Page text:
So I will attempt to do some blogging from the road, time permitting. Some updates from my new work:

Student leaders are poised for next semester and that makes me happy. We’ve done a lot of thinking about next semester and now I feel a bit more confident for the following semester on UB South.

My colleagues on UB North are looking forward to the opening of their newly built Newman Center next semester as well. So that’s exciting also.

I should start pod and videocasting next semester as well. So stay tuned for that. Toying with some names. I own and have a small website tied to it for brief updates from our ministry but it needs more work, thinkest I. Am really considering “Catholics in the Buff” for its provocative name. “Buff Catholics” or simply “U in the Buff” also sounds good to me.

Most of the students are in graduate school so time is of the essence for many of them, so I am grateful to all of those who dedicate just a bit of their time to the ministry and hope that this will grow over time.

Investing in UB’s Campus Ministry

We had a great fund raising evening last night at St Joseph’s University parish for the UB South Campus Ministry. The evening was a tasting event that included wine, beer, food, desserts, cider and a whole lot more. Many items were up for auction as well. I even scored a pair of prime Buffalo Sabres seats for a not-so hefty sum.

It’s impressive that the “regular parishioners” have made such a huge commitment to Campus Ministry. They bring in a lot of donors and the entire parish comes to the event to support students that many of them don’t even know. They’ve also entrusted that money to me, in a way, to do programming that would be worth the investment that they have made. It’s humbling and a huge challenge.

In 1991, the diocese asked the parish to become a University Parish and it would have been very easy for the parish to balk at that prospect. But they didn’t. They took on the challenge of that merge extremely well and made a commitment to be part of something bigger.

Their commitment shows. Now my job begins with the search for new and better student leadership and further engagement with different programming for the students.

Special thanks goes to Marianna Moffitt and her family for not merely taking the lead in putting this fund raiser together but for making it an elegant event and doing all of the work to pull it off. She is a dynamo and we are thankful to have someone so generous with her time and resources working for the needs of the students.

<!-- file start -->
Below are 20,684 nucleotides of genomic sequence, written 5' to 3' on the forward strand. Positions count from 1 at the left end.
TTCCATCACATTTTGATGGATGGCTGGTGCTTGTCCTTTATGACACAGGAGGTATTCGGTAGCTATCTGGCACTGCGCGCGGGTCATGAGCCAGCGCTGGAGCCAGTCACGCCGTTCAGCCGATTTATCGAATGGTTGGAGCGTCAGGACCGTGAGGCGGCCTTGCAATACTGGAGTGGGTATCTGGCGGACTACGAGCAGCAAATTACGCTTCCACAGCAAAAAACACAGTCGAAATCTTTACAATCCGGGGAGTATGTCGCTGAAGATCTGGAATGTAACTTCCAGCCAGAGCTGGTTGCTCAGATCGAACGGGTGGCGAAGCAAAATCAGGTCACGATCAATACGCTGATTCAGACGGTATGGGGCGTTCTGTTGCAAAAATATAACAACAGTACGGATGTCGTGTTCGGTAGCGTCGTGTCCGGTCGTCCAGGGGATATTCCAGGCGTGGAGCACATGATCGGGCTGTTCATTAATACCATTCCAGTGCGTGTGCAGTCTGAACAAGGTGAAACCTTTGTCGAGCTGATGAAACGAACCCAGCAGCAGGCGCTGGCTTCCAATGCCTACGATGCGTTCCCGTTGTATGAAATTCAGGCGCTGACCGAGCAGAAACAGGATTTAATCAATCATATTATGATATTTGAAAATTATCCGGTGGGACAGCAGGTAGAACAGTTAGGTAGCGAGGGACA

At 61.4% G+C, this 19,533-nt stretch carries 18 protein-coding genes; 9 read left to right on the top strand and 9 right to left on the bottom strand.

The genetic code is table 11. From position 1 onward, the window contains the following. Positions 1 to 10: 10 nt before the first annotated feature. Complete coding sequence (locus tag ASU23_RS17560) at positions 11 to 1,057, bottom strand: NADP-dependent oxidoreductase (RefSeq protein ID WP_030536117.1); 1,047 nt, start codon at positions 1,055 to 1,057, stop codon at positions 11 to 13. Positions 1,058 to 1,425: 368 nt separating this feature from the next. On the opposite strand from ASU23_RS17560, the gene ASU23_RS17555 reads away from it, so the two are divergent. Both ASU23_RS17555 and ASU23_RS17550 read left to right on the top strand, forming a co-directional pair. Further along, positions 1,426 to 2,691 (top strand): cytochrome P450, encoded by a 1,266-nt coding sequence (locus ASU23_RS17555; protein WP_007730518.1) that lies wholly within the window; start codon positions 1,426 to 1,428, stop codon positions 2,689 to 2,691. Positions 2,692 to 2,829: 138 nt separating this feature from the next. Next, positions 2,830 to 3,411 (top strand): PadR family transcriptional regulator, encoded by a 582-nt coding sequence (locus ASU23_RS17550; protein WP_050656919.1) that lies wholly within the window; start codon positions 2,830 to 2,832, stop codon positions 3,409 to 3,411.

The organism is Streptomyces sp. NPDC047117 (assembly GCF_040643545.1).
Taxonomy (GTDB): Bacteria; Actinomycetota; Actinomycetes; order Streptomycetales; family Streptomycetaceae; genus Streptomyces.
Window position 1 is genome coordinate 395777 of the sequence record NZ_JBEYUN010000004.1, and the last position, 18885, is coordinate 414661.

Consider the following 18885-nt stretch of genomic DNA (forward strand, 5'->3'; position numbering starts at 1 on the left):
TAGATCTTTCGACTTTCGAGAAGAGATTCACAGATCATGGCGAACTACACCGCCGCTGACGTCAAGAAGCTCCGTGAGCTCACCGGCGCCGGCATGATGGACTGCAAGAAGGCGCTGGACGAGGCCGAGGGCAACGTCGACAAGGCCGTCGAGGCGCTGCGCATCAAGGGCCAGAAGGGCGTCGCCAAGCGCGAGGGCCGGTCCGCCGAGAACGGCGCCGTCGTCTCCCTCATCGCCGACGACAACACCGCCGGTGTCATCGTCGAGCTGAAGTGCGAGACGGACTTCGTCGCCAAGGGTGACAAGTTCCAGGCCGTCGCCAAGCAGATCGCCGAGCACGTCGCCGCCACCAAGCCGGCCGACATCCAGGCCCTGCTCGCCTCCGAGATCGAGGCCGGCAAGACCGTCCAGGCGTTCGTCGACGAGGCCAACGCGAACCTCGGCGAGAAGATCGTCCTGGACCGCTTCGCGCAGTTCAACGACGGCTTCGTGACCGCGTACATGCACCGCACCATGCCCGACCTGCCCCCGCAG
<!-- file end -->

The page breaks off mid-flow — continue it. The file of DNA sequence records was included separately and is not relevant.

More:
Today let us pray for all of those benefactors who serve the needs of ministry and often go unseen. We need you. We need your talent and your time and yes, we need your dollars too.

Think about donating to your favorite ministry today…

And then go do it.

UB Students Rock!

A capacity crowd came over for dinner on the North Campus last night and a good deal of students stayed to hear lil’ ol’ me talk about discernment. Great insights were shared around the tables and I felt good about it…this was an abbreviated version of a talk I’ve been giving for the past 9 years but I felt like people were attentive and engaged.

In particular, there is a small group of students from the South Campus who made their way over to the North side who stayed to hear me, their campus minister. Now that’s dedication and a nice vote of support. I can tell that they’ve been waiting for someone to start ministering on this campus. So we’ll hit the ground running this weekend.

My job is going to be challenging as the folks who come regularly will need to be accentuated by others who can bring different gifts and help provide us with some different activities. Then we start to get a critical mass. But the folks who are already engaged are so nice and so dedicated to being part of the ministry that I know that they will be a great help in helping me to engage the rest of the campus.

There are 27,000 students on UB’s campus. 50% of them are Catholic. Take another 50% and that makes about 6750 Catholics on one campus which is a huge pool to shoot for. I’ve got a lot of work to do.

I loved the fact that the students asked me what possessed me to come to Buffalo from NYC. I replied that the job was open and the great Patty Bubar Spear who is our youth minister encouraged me to apply. Another friend Ann Marie from the Center for Ministry Development also has an office at our church, so I was enthused by the possibility of working with them and then when I met the rest of the staff I just knew it was a good fit.

But the real answer is that I’m here for them. That God has led me to realize that I’m called to be a pastoral minister for young people. To guide them in their prayer, to give them opportunities to serve others, to lead them on retreat and to simply give them an opportunity to socialize with people they are proud to be associated with.

We’ll start feeding people soon and then the numbers will start to jump. It will take some time to learn the place but that’s not an excuse. The Spirit waits for nobody and I think it’s already beginning to flourish here. A huge hat tip to Katie Trapp, my colleague over on North Campus who has done such a great job and whom I will have much to learn from and much to share with as well.

Sunday is a big day. I get to do a reflection on the Gospel and on World Youth Day.